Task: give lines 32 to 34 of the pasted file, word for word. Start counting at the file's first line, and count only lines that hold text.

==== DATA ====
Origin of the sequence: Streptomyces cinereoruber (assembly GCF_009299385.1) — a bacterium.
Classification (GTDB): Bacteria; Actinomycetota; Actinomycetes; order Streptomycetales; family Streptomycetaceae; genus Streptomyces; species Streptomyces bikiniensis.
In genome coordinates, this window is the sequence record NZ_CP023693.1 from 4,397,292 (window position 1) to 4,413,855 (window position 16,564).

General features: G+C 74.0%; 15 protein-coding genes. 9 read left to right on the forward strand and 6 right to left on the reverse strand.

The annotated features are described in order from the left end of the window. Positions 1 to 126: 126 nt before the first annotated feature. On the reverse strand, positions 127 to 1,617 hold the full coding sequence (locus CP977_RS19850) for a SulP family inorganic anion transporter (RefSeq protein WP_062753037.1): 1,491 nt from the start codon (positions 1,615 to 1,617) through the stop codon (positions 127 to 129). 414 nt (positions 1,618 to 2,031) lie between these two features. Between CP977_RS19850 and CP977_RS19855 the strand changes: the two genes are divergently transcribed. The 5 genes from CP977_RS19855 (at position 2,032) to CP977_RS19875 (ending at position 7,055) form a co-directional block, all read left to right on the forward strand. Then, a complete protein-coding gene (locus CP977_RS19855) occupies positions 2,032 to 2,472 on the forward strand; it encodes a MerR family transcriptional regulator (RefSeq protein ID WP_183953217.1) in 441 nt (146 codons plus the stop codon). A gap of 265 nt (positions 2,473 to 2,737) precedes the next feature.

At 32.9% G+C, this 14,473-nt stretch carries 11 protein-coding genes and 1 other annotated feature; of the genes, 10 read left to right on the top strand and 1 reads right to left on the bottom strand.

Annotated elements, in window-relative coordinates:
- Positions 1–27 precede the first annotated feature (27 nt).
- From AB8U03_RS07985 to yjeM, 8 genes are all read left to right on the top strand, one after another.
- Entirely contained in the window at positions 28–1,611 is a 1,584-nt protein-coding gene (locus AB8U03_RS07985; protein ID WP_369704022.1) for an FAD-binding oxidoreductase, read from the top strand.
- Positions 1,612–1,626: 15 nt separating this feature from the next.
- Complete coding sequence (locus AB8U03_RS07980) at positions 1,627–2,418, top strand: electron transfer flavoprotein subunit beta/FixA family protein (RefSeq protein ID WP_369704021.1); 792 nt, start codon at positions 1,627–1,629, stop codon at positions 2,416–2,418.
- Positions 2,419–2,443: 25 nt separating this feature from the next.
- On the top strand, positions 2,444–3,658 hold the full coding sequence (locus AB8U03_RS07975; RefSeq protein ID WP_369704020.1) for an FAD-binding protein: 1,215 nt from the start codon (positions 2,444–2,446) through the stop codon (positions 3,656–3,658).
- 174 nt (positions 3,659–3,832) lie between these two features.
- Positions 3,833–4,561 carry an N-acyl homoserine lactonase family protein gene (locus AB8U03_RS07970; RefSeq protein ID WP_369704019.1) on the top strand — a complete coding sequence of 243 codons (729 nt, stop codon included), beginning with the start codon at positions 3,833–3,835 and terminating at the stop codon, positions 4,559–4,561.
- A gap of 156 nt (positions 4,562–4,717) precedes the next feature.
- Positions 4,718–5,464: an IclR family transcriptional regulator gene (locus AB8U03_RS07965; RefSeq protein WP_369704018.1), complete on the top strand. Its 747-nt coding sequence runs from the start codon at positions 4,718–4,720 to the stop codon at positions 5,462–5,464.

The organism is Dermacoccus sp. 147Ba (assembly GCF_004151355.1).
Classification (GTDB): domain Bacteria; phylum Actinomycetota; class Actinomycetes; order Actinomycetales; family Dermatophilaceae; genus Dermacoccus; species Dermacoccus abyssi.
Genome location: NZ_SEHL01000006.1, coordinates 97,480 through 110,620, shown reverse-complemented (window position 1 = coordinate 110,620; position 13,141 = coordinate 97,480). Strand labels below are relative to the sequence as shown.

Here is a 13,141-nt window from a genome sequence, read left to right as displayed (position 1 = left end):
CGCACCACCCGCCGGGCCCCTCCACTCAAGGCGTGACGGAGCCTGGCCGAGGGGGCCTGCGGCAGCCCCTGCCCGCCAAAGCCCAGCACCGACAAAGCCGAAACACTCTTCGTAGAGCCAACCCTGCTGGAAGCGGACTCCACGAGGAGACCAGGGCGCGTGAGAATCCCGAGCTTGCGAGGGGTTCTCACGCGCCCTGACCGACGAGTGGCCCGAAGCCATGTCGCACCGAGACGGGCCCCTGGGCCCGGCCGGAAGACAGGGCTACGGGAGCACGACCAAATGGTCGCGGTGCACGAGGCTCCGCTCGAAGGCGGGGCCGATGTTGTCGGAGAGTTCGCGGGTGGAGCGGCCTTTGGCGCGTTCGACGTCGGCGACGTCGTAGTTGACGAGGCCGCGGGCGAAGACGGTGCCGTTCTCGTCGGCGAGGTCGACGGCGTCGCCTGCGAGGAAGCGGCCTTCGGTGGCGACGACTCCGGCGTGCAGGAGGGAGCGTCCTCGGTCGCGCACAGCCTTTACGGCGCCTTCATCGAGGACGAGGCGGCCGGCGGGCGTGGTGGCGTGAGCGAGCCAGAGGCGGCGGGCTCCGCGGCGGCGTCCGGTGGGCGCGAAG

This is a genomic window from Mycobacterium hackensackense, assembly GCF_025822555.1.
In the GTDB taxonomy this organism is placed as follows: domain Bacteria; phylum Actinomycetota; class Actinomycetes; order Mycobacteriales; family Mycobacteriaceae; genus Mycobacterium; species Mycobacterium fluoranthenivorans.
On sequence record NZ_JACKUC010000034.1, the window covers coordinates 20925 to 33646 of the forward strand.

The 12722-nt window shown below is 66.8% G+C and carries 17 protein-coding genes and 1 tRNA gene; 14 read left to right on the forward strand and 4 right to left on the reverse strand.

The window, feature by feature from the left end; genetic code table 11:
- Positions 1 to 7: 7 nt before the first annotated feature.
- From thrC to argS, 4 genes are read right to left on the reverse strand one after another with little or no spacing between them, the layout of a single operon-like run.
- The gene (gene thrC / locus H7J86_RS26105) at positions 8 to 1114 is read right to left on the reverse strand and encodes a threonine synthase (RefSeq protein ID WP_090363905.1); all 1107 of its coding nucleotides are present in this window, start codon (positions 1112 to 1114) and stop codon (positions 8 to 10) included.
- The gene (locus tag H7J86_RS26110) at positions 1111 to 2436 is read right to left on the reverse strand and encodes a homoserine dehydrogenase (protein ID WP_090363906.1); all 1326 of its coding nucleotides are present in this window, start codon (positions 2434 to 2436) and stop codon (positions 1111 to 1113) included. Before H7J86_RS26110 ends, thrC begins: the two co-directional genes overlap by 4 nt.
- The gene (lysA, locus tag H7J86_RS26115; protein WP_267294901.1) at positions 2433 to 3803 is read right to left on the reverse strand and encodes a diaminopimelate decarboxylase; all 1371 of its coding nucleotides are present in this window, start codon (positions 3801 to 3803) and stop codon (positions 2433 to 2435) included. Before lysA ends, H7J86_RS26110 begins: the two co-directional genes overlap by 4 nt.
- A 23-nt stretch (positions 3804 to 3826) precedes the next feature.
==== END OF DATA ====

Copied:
- The gene (locus tag H7J86_RS26110) at positions 1111 to 2436 is read right to left on the reverse strand and encodes a homoserine dehydrogenase (protein ID WP_090363906.1); all 1326 of its coding nucleotides are present in this window, start codon (positions 2434 to 2436) and stop codon (positions 1111 to 1113) included. Before H7J86_RS26110 ends, thrC begins: the two co-directional genes overlap by 4 nt.
- The gene (lysA, locus tag H7J86_RS26115; protein WP_267294901.1) at positions 2433 to 3803 is read right to left on the reverse strand and encodes a diaminopimelate decarboxylase; all 1371 of its coding nucleotides are present in this window, start codon (positions 3801 to 3803) and stop codon (positions 2433 to 2435) included. Before lysA ends, H7J86_RS26110 begins: the two co-directional genes overlap by 4 nt.
- A 23-nt stretch (positions 3804 to 3826) precedes the next feature.